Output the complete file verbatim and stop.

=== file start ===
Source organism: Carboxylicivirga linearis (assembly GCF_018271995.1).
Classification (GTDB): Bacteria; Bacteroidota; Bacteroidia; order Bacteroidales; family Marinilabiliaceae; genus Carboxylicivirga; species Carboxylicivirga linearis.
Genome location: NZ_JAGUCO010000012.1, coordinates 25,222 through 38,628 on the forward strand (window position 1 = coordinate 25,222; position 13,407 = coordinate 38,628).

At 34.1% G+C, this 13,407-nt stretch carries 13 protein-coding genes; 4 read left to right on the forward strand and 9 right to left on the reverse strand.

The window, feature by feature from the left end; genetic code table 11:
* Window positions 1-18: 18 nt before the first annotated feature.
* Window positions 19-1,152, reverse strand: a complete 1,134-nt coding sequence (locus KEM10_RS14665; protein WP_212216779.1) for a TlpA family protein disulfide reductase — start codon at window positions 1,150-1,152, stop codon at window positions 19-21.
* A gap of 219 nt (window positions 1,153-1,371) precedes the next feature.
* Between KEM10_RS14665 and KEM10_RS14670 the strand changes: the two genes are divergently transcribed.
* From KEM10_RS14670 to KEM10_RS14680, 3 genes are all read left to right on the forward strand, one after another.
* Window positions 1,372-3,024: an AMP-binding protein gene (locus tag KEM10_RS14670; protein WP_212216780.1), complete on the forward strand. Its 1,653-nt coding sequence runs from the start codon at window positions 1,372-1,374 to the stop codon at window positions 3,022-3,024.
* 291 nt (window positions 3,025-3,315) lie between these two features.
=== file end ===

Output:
Source organism: Carboxylicivirga linearis (assembly GCF_018271995.1).
Classification (GTDB): Bacteria; Bacteroidota; Bacteroidia; order Bacteroidales; family Marinilabiliaceae; genus Carboxylicivirga; species Carboxylicivirga linearis.
Genome location: NZ_JAGUCO010000012.1, coordinates 25,222 through 38,628 on the forward strand (window position 1 = coordinate 25,222; position 13,407 = coordinate 38,628).

At 34.1% G+C, this 13,407-nt stretch carries 13 protein-coding genes; 4 read left to right on the forward strand and 9 right to left on the reverse strand.

The window, feature by feature from the left end; genetic code table 11:
* Window positions 1-18: 18 nt before the first annotated feature.
* Window positions 19-1,152, reverse strand: a complete 1,134-nt coding sequence (locus KEM10_RS14665; protein WP_212216779.1) for a TlpA family protein disulfide reductase — start codon at window positions 1,150-1,152, stop codon at window positions 19-21.
* A gap of 219 nt (window positions 1,153-1,371) precedes the next feature.
* Between KEM10_RS14665 and KEM10_RS14670 the strand changes: the two genes are divergently transcribed.
* From KEM10_RS14670 to KEM10_RS14680, 3 genes are all read left to right on the forward strand, one after another.
* Window positions 1,372-3,024: an AMP-binding protein gene (locus tag KEM10_RS14670; protein WP_212216780.1), complete on the forward strand. Its 1,653-nt coding sequence runs from the start codon at window positions 1,372-1,374 to the stop codon at window positions 3,022-3,024.
* 291 nt (window positions 3,025-3,315) lie between these two features.